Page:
////

Freedom Run in Newport honors memory of Harry Corrow

3 mins read
Photo by Phil White.
Responsive Banner Ad
Subscribe Banner

NEWPORT — This year’s Harry Corrow Freedom Run, an integral part of Newport’s annual Fourth of July celebration, remained true to its cherished traditions, while embodying the spirit of freedom and unity. Close to 80 participants embarked on the varied distances of 2 miles, 5 km, 10 km, and 10 miles, traversing diverse terrains from Prouty Beach through Bluffside Farm, up the Beebe Spur Bike Path, and into Memphremagog Trails for a further 3.5 miles.

The annual event celebrates freedom in its many forms – freedom from tyranny, freedom from asphalt, freedom to choose your race distance, freedom of spirit, and even the freedom to get lost deep in the Primeau Woods – all while honoring the memory of the late Harry Corrow, a beloved Rec Department Director.

Brittany DeVries, 35, of Rockville, MD, won the 10-mile race outright, clocking in at 1 hour, 17 minutes and 28 seconds. DeVries, alongside Paul Stavish, 38, of Winooski, VT, who clinched victory among the men with a time of 1 hour, 17 minutes and 39 seconds, both received half a pound of Brault’s Beef Jerky and a quart of Couture’s Maple Syrup for their outstanding efforts.

The Freedom Run saw robust family participation this year, with Robert Johnstone, 78, of Naples, FL, his daughter and five grandchildren claiming the prize for the largest participating family. Johnstone, also the “Most Mature” participant, won a couple of Howard Frank Mosher books. His grandson, Hudson Casto, 15, and daughter, Emily Casto, 42, both of Naples, FL, were the outright winners of the 10 km run, each with a time of 45:03.

Each year, the run recognizes the ‘Last One Back to the Barn’, a nod to the Northeast Kingdom’s tradition of gritty determination. This year, Tayler Fernandes Nunez, 26, of Ithaca, NY and Boston, MA took home this honor with a time of 2 hours, 57 minutes, and 27 seconds.

Responsive Banner Ad

The Harry Corrow Freedom Run’s distinguishing feature is the Memphremagog Trails section, where runners enjoy the freedom to get lost, emphasizing the unique character of this run. Despite frequent disorientation among 10-mile runners, participants unanimously champion the continuation of this wooded section each year.

In 2024, organizers will introduce a full half marathon (13.1 miles) to the current slate of distances, retaining the ever-popular woodland trail.

In a poignant tribute to its namesake, Harry Corrow, the Freedom Run raised $350 this year for the National Alliance on Mental Illness, Vermont.

Corrow, whose memory continues to inspire the community, suffered from unbearable depression and tragically died by suicide.

NEWPORT, VT – This year’s Harry Corrow Freedom Run, an integral part of Newport’s annual Fourth of July celebration, remained true to its cherished traditions, while embodying the spirit of freedom and unity. Close to 80 participants embarked on the varied distances of 2 miles, 5 km, 10 km, and 10 miles, traversing diverse terrains from Prouty Beach through Bluffside Farm, up the Beebe Spur Bike Path, and into Memphremagog Trails for a further 3.5 miles.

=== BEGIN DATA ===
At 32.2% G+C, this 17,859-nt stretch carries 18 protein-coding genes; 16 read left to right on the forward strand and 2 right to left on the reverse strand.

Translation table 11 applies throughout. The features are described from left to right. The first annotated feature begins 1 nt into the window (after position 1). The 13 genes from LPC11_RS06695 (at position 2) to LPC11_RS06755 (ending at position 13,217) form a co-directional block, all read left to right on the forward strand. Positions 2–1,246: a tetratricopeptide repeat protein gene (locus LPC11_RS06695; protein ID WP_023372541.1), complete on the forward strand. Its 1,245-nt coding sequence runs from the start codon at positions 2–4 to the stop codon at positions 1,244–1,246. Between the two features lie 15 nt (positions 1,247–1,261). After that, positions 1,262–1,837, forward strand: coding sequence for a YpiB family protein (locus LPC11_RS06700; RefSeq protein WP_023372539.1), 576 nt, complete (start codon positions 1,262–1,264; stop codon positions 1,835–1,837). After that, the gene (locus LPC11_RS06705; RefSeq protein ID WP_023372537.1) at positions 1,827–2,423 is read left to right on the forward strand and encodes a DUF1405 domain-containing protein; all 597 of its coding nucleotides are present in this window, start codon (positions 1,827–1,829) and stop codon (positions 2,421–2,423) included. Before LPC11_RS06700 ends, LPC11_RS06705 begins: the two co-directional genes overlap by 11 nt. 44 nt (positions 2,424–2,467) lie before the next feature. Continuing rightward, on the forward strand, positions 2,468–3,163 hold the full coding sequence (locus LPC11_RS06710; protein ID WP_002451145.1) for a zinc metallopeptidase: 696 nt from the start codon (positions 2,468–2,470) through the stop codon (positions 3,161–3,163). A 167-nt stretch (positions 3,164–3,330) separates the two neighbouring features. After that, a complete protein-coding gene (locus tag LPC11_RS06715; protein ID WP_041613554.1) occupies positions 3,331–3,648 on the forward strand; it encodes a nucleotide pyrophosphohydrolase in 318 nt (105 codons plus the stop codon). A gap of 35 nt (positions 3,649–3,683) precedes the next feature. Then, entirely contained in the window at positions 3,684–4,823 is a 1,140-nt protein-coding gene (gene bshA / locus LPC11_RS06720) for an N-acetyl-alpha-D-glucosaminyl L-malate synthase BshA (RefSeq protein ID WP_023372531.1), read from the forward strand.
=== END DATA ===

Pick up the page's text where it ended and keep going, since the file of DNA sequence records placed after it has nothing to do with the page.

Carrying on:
The annual event celebrates freedom in its many forms – freedom from tyranny, freedom from asphalt, freedom to choose your race distance, freedom of spirit, and even the freedom to get lost deep in the Primeau Woods – all while honoring the memory of the late Harry Corrow, a beloved Rec Department Director.

Brittany DeVries, 35, of Rockville, MD, won the 10-mile race outright, clocking in at 1 hour, 17 minutes and 28 seconds. DeVries, alongside Paul Stavish, 38, of Winooski, VT, who clinched victory among the men with a time of 1 hour, 17 minutes and 39 seconds, both received half a pound of Brault’s Beef Jerky and a quart of Couture’s Maple Syrup for their outstanding efforts.

The Freedom Run saw robust family participation this year, with Robert Johnstone, 78, of Naples, FL, his daughter and five grandchildren claiming the prize for the largest participating family. Johnstone, also the “Most Mature” participant, won a couple of Howard Frank Mosher books. His grandson, Hudson Casto, 15, and daughter, Emily Casto, 42, both of Naples, FL, were the outright winners of the 10 km run, each with a time of 45:03.

Each year, the run recognizes the ‘Last One Back to the Barn’, a nod to the Northeast Kingdom’s tradition of gritty determination. This year, Tayler Fernandes Nunez, 26, of Ithaca, NY and Boston, MA took home this honor with a time of 2 hours, 57 minutes, and 27 seconds.

The Harry Corrow Freedom Run’s distinguishing feature is the Memphremagog Trails section, where runners enjoy the freedom to get lost, emphasizing the unique character of this run. Despite frequent disorientation among 10-mile runners, participants unanimously champion the continuation of this wooded section each year.

In 2024, organizers will introduce a full half marathon (13.1 miles) to the current slate of distances, retaining the ever-popular woodland trail.

In a poignant tribute to its namesake, Harry Corrow, the Freedom Run raised $350 this year for the National Alliance on Mental Illness, Vermont. Corrow, whose memory continues to inspire the community, suffered from unbearable depression and tragically died by suicide.

This beloved event is a testament to Vermont’s dual values: Freedom AND Unity. The Freedom Run not only fights against tyranny but also champions unity over anarchy. Participants rallied behind Ukraine in its ongoing battle against tyranny, underscoring the event’s universal message of freedom and unity. The communal spirit displayed promises a strong return in next year’s edition.

Responsive Banner Ad

Leave a Reply

Your email address will not be published.